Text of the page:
Famous Scientists

You may have heard the names Nikola Tesla and Marie Curie before, but do you know what they contributed to science? Here you can learn about some of the most famous scientists in the world.

Meyerhof, Otto Fritz (1884-1951), a German-born American biochemist, shared the 1922 Nobel Prize in physiology or medicine for his research into oxygen consumption by muscles, and the relationship of oxygen consumption and the metabolism of lactic acid (a chemical produced in the body by muscular activity) and carbohydrates within the muscle.

Berg, Paul (1926-), an American biochemist and molecular biologist, has been at the forefront of genetic engineering, both as an inventor of a pioneering procedure and as an advocate concerned about the risks of genetic research.

Sears, Paul Bigelow (1891-1990) was an American botanist, a scientist who studies plants.

Greengard, Paul (1925-) shared the 2000 Nobel Prize in physiology or medicine for his discovery of how dopamine and a number of other transmitters in the brain exert their action in the nervous system.

Medawar, Peter Brian (1815-1987), was a British zoologist who shared the 1960 Nobel Prize in physiology or medicine with Sir Macfarlane Burnet of Australia for their work on the body's rejection of tissue transplants.

Sharp, Phillip Allen (1944-) is an American biologist. He won the 1993 Nobel Prize in physiology or medicine for his discoveries relating to the structure and function of genes.

Carson, Rachel (Louise) (1907-1964), a United States biologist and writer. Silent Spring (1962) warns of the dangers of the indiscriminate use of chemical pesticides.

Dulbecco, Renato (1914-), an Italian-born American virologist, shared the 1975 Nobel Prize in physiology or medicine with David Baltimore and Howard Martin Temin of the United States for their research on how certain viruses affect the genes of cancer cells.

Dubos, Rene Jules (1901-1982), a United States scientist. In 1939 while working with soil bacteria, he developed tyrothricin, the first commercially produced antibiotic.

Lewontin, Richard Charles (1929-), an American evolutionary geneticist, introduced the study of molecular population genetics in the 1960's.

Levi-Montalcini, Rita (1909-), an Italian and American neurobiologist, became the fourth woman ever to be awarded the Nobel Prize in physiology or medicine, which she shared in 1986 with American biochemist Stanley Cohen .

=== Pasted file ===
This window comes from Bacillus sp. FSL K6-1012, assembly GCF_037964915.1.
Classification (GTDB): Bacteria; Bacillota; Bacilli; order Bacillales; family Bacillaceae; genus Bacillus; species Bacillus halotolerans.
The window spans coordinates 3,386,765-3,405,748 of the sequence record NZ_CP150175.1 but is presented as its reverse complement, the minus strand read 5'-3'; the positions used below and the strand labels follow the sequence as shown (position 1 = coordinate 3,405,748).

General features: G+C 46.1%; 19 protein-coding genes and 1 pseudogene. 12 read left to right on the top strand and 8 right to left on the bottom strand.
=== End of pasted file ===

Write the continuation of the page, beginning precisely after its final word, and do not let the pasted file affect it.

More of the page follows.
Merrifield, Robert Bruce (1921-) is an American biochemist who won the 1984 Nobel Prize in chemistry for his method of producing peptides and proteins.

Waterston, Robert (1943-), an American geneticist, is an influential scientist and administrator.

Holley, Robert William (1922-1993) was an American biochemist. He shared the 1968 Nobel Prize in physiology or medicine with American biochemist Marshall Warren Nirenberg and Indian-born American chemist Har Gobind Khorana.

Hubbard, Ruth (1924-) is an Austrian-born American biologist and biochemist whose contributions to the study of the biochemistry and photochemistry of vision in vertebrates and invertebrates have greatly advanced the understanding of the field.

Luria, Salvador Edward (1912-1991), an Italian-born American biologist, shared the 1969 Nobel Prize in physiology or medicine with German-born American biophysicist Max Delbrück and American biologist Alfred D.

Waksman, Selman Abraham (1888-1973), a Russian-born United States microbiologist.

Wright, Sewall Green (1889-1988), was an American geneticist who greatly influenced the fields of genetics (the study of heredity) and evolutionary biology.

Benzer, Seymour (1921-), an American geneticist, is one of the founders of modern behavioral geneties.

Altman, Sidney (1939-), a Canadian-born American molecular biologist, transformed scientific thought about how living cells work and how life began millions of years ago.

Moore, Stanford (1913-1982) was an American biochemist who shared the 1972 Nobel Prize in chemistry with American scientist William Howard Stein for their pioneering research into the structure and chemistry of proteins.

Gould, Stephen Jay (1941-2002), a United States paleontologist, educator, and author.

Smith, Theobald (1859-1934), a United States pathologist. His investigations of infectious diseases led to the discovery, with F.

Weller, Thomas Huckle (1915-), an American virologist, was one of the first scientists to grow the poliomyelitis virus on tissues outside the body.

Morgan, Thomas Hunt (1866-1945), a United States geneticist. During 1909-15, Morgan and his assistants discovered three essential principles of genetics-sex linkage, linkage and crossing over, and sex determination.